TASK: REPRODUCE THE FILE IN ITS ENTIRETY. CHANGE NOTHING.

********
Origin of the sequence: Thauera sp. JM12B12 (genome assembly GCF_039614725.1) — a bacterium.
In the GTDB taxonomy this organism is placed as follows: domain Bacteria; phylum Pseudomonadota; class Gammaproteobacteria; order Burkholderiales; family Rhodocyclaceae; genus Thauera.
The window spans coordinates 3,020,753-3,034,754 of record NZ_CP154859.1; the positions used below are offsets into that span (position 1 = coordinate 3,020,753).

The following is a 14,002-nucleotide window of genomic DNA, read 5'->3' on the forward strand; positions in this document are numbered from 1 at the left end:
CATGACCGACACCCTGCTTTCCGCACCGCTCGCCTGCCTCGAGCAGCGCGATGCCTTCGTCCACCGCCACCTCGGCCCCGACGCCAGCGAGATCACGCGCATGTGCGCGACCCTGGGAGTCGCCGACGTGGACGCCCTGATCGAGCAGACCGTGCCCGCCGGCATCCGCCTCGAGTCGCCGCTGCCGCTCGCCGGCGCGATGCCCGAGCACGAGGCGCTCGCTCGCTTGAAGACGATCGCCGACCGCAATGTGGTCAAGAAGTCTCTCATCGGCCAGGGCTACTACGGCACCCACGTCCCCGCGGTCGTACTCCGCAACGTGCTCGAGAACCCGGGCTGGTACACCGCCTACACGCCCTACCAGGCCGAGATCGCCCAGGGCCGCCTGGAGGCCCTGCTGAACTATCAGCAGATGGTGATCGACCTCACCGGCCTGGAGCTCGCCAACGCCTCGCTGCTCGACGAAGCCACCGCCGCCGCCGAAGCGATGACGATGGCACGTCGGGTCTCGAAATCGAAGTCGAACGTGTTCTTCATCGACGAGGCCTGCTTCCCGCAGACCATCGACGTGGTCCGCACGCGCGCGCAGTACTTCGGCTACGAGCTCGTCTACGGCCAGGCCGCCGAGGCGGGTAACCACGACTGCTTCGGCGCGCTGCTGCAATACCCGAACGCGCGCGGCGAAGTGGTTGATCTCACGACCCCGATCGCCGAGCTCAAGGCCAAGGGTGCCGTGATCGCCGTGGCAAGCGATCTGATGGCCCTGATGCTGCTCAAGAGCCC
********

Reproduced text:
Origin of the sequence: Thauera sp. JM12B12 (genome assembly GCF_039614725.1) — a bacterium.
In the GTDB taxonomy this organism is placed as follows: domain Bacteria; phylum Pseudomonadota; class Gammaproteobacteria; order Burkholderiales; family Rhodocyclaceae; genus Thauera.
The window spans coordinates 3,020,753-3,034,754 of record NZ_CP154859.1; the positions used below are offsets into that span (position 1 = coordinate 3,020,753).

The following is a 14,002-nucleotide window of genomic DNA, read 5'->3' on the forward strand; positions in this document are numbered from 1 at the left end:
CATGACCGACACCCTGCTTTCCGCACCGCTCGCCTGCCTCGAGCAGCGCGATGCCTTCGTCCACCGCCACCTCGGCCCCGACGCCAGCGAGATCACGCGCATGTGCGCGACCCTGGGAGTCGCCGACGTGGACGCCCTGATCGAGCAGACCGTGCCCGCCGGCATCCGCCTCGAGTCGCCGCTGCCGCTCGCCGGCGCGATGCCCGAGCACGAGGCGCTCGCTCGCTTGAAGACGATCGCCGACCGCAATGTGGTCAAGAAGTCTCTCATCGGCCAGGGCTACTACGGCACCCACGTCCCCGCGGTCGTACTCCGCAACGTGCTCGAGAACCCGGGCTGGTACACCGCCTACACGCCCTACCAGGCCGAGATCGCCCAGGGCCGCCTGGAGGCCCTGCTGAACTATCAGCAGATGGTGATCGACCTCACCGGCCTGGAGCTCGCCAACGCCTCGCTGCTCGACGAAGCCACCGCCGCCGCCGAAGCGATGACGATGGCACGTCGGGTCTCGAAATCGAAGTCGAACGTGTTCTTCATCGACGAGGCCTGCTTCCCGCAGACCATCGACGTGGTCCGCACGCGCGCGCAGTACTTCGGCTACGAGCTCGTCTACGGCCAGGCCGCCGAGGCGGGTAACCACGACTGCTTCGGCGCGCTGCTGCAATACCCGAACGCGCGCGGCGAAGTGGTTGATCTCACGACCCCGATCGCCGAGCTCAAGGCCAAGGGTGCCGTGATCGCCGTGGCAAGCGATCTGATGGCCCTGATGCTGCTCAAGAGCCC